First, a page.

Warner Bros. Records · February 22, 2019
At its worst, it is a repetitive and calculated project that shows no artistic growth from the 18-year-old Miami rapper.
The album was originally supposed to come out on Pump’s 18th birthday in August 2018, but due to legal issues and “losing” part of the album, it was instead dropped nearly 6 months later. In anticipation of the album’s release, 7 singles were released roughly once a month starting from April 2018, including the dance-inducing club anthem “I Love It” featuring Kanye West, which peaked at #5 on the Billboard Hot 100.
One of the first things that immediately stands out to me on Harverd Dropout is the amount of high-profile superstar rap artists Lil Pump has enlisted to serve as guest features. In addition to West, artists such as Lil Wayne, Lil Uzi Vert, YG, 2 Chainz, Quavo, Offset and frequent collaborator and fellow Florida rapper Smokepurpp are found throughout the project.
Lyrically, the album is full of repetitive, simple lyrics addressing topics such as wealth, fame, drugs and women. Similar to his breakthrough hit “Gucci Gang,” the songs on Harverd Dropout rely on Pump’s high energy and fun trap beats to make up for the painfully simple lyrics that lack any deeper meaning.
The subject matter in most of Harverd Dropout’s songs is often so oversaturated with absurd comments and drug glorification that it seems almost comical. The album’s opening track “Drop Out” plays along with a popular internet meme that claims Lil Pump dropped out of Harvard to “save rap.” The lyrics on the track showcase Lil Pump bragging about things like smoking in the school bathroom, buying cars and having rivalries with school teachers. The production on the album is handled mainly by frequent Pump collaborators CBMix and Diablo, with additional production coming at the hands of Kanye West, Fizzle, Dee Money and Lil Pump himself.
Make no mistake, this album can be very fun; Lil Pump’s confidence soars higher than ever as he raps about making millions despite dropping out of school, doing drugs with his grandma and not being able to read. Pump has endless charisma and moments of legitimate chemistry with his collaborators (the 12th track off the album, “Be Like Me” featuring Lil Wayne, sees Lil Pump at arguably his most polished, sharing a track with one of rap’s heavyweight veterans). There is an undeniable catchiness to his lyrics that is almost hypnotic, and combined with the explosive bass-filled production, the album seems to dare you to creep in and take part of the fun, madness and recklessness. At it’s very best, Harverd Dropout reminds us how Lil Pump became a critical face in the modern, colorful hair SoundCloud rap generation. It shows us the woozy, wild world Lil Pump has created for himself, excelled in and shows no desire to leave. He’s young, rich, and at the peak of his powers. At its worst, it is a repetitive and calculated project that shows no artistic growth from the 18-year-old Miami rapper.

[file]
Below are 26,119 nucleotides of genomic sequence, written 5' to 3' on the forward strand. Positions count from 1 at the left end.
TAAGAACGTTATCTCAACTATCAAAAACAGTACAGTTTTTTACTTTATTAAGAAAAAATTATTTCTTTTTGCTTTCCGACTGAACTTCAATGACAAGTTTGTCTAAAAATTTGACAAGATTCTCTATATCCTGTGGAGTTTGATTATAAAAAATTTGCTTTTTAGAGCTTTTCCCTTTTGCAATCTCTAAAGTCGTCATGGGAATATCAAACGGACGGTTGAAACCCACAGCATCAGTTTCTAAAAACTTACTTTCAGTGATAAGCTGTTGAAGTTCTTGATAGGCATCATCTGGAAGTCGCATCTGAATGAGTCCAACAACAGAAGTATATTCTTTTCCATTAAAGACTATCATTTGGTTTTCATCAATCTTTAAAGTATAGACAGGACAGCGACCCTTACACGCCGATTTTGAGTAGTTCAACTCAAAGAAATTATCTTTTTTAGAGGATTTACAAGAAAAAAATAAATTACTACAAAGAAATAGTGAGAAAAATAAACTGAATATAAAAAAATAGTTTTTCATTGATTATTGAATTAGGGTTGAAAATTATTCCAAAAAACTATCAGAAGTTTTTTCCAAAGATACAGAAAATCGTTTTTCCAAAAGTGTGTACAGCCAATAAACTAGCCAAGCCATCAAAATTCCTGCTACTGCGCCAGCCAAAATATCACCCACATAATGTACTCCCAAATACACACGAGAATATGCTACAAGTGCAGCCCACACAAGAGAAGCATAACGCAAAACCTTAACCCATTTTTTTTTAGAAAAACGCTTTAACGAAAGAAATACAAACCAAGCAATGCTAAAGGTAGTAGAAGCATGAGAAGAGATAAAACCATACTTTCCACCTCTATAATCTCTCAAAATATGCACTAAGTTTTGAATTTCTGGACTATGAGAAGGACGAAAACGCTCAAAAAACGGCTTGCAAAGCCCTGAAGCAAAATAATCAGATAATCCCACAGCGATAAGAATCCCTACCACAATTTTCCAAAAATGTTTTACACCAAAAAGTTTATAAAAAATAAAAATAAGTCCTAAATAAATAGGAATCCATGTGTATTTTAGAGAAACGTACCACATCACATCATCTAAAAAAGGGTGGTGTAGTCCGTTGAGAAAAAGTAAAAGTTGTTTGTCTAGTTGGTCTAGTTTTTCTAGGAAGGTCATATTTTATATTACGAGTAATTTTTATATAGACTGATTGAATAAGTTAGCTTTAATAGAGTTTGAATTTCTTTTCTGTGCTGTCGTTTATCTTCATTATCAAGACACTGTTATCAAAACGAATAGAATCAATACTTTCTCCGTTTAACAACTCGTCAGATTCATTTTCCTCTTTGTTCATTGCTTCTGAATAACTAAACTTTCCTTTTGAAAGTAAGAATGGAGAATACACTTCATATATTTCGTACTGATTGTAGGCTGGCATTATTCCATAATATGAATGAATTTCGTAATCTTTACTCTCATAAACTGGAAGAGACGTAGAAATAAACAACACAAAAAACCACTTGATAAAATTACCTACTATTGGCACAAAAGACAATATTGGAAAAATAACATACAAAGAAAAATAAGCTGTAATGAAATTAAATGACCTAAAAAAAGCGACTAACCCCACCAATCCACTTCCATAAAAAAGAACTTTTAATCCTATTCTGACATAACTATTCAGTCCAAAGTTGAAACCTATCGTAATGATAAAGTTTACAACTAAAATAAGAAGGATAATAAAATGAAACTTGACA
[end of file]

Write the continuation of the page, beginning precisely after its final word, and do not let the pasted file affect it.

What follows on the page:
On Harverd Dropout, Lil Pump gains no new strengths, and exhausts his current ones to the point where most of the album seems unnecessary at its core. Lil Pump seems less of an artist than a meme whose goal is to push the boundaries of what is being played in mainstream clubs and radio stations (for example, when he raps about giving lean to a baby on “ION”). It is safe, basic and just edgy enough, right on par with Lil Pump’s entire appeal. In today’s digital age of music, artists have so many outlets to entertain fans in addition to their music and can connect with fanbases in personal, unprecedented ways. Lil Pump is the embodiment of this skill. With over 18 million followers on Instagram, he has a fanbase so strong it seems as though an album like this could be released every year and he would still make a ton from sales. On his sophomore project, Lil Pump shows he knows what he is all about, loves what he is all about, and doesn’t care that you don’t like what he is about. To some extent, it is admirable; on the other hand, it is incredibly irritating.